In 1972, a boxcar left Toronto with a menagerie of farm animals and an eager young couple and pulled into the station platform in Kingston, Nova Scotia bound for a deserted hundred-acre farm on the South Mountain in Harmony, determined to preserve the foundations of farmsteads past while constructing a geodesic dome. Armed with an irrepressible sense of humour, they were back-to-the-landers. Over the next forty years, through flood and fire, triumph and catastrophe, they persevered.
About the author
Garry Leeson is a writer/auctioneer/farmer from the Annapolis Valley. His work is primarily creative nonfiction and memoir. He has been published in various periodicals, both in Canada and internationally. His stories have been showcased on CBC Radio. In 2014, Garry received funding from Arts Nova Scotia to develop a collection of short stories about small farming in rural Nova Scotia. He was long-listed for CBC Writes Creative Nonfiction in 2012. He has participated in various writing workshops through Acadia and has been part of a weekly writing circle in the valley for several years. Garry lives in the community of Harmony with his wife Andrea and a menagerie of animals. His book, The Dome Chronicles, was released in December 2019 and won the 2021 Margaret & John Savage first book (nonfiction) Atlantic Book Award.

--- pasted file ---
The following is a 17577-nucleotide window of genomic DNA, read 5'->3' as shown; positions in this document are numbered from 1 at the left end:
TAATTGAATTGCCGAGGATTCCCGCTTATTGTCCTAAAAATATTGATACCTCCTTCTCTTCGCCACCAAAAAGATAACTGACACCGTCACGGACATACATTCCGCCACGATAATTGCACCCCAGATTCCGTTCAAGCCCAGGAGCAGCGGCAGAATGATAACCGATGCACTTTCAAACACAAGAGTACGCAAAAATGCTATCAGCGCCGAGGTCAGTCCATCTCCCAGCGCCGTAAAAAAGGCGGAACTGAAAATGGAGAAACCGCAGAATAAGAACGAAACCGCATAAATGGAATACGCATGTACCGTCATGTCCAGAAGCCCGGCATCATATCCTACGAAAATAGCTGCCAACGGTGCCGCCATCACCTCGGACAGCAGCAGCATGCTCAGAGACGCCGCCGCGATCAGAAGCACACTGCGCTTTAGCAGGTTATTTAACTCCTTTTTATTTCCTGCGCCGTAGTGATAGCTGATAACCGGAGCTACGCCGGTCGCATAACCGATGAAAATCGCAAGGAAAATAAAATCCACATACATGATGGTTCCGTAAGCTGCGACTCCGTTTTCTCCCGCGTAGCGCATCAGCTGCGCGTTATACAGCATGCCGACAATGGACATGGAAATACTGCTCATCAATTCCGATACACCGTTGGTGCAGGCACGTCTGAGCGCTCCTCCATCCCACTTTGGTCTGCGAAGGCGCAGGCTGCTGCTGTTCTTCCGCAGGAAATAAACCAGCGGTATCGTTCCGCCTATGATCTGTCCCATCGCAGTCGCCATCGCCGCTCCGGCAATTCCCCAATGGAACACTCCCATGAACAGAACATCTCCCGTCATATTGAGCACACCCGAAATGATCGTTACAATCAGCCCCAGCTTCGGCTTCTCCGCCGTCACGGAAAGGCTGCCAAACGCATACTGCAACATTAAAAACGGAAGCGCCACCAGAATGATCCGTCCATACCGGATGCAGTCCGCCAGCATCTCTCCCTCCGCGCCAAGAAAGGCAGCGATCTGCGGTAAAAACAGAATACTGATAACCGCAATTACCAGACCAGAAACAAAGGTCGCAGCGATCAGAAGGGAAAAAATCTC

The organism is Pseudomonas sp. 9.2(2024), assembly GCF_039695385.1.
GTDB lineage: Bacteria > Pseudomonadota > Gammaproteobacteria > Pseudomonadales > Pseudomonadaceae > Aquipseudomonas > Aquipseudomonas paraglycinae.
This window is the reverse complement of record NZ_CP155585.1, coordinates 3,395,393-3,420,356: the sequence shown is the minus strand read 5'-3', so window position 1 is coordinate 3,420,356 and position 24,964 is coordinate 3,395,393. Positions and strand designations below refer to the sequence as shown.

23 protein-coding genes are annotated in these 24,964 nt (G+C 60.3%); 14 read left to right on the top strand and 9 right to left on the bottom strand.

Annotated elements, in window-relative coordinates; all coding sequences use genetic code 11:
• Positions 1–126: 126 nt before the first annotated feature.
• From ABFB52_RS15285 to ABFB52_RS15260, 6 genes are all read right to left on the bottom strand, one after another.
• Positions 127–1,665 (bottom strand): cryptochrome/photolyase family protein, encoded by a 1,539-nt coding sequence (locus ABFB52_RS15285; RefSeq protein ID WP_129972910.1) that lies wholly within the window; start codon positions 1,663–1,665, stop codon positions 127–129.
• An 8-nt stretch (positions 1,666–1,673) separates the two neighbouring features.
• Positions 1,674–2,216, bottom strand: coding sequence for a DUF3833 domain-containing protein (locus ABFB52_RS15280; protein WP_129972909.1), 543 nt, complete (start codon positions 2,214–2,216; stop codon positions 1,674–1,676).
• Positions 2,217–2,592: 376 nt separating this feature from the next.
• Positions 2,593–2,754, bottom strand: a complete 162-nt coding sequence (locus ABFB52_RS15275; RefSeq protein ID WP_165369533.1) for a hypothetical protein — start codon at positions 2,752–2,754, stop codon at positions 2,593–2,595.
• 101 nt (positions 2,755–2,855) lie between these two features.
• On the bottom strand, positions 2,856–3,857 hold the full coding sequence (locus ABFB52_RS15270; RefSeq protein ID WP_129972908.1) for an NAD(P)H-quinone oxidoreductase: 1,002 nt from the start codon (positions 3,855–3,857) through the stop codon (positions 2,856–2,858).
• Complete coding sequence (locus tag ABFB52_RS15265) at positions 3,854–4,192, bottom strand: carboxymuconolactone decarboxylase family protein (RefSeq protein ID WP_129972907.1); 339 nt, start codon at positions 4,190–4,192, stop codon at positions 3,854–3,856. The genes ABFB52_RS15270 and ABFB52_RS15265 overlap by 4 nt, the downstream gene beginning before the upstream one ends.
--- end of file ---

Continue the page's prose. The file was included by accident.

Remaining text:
- Winner, Margaret & John Savage first book (nonfiction) Atlantic Book Award
Excerpt: The Dome Chronicles (by (author) Garry Leeson)
Back in Arthur’s office I strove to look nonchalant as he filled out an ‘offer to purchase’ form on the farmland on South Mountain, hoping like crazy that he hadn’t quoted me the wrong price. He finally passed me the paper and said, “Check this to make sure it’s in order.” Arthur had made a mistake. The purchase price on the form was thirteen hundred, not thirteen thousand. I ventured a condescending chuckle and handed it back to him saying, “Arthur, you wrote thirteen hundred.” He sat there for a moment staring at me, seeming really miffed. Then he slammed his fist on the desk and, in the loudest voice he had used all day, declared, “I’m sorry, Mr. Leeson.” I’d been plain Garry up until then. “The price is firm. It’s thirteen hundred and not a cent less.” Then, even louder, he shouted, “There is no room for negotiation!” So I wrote a cheque for the full amount and have never regretted it.
We purchased our little slice of heaven for the tidy sum of thirteen hundred dollars… and were only slightly taken aback when our new neighbours informed us that they could have got it for eight hundred.
Oh well, you win some, you lose some.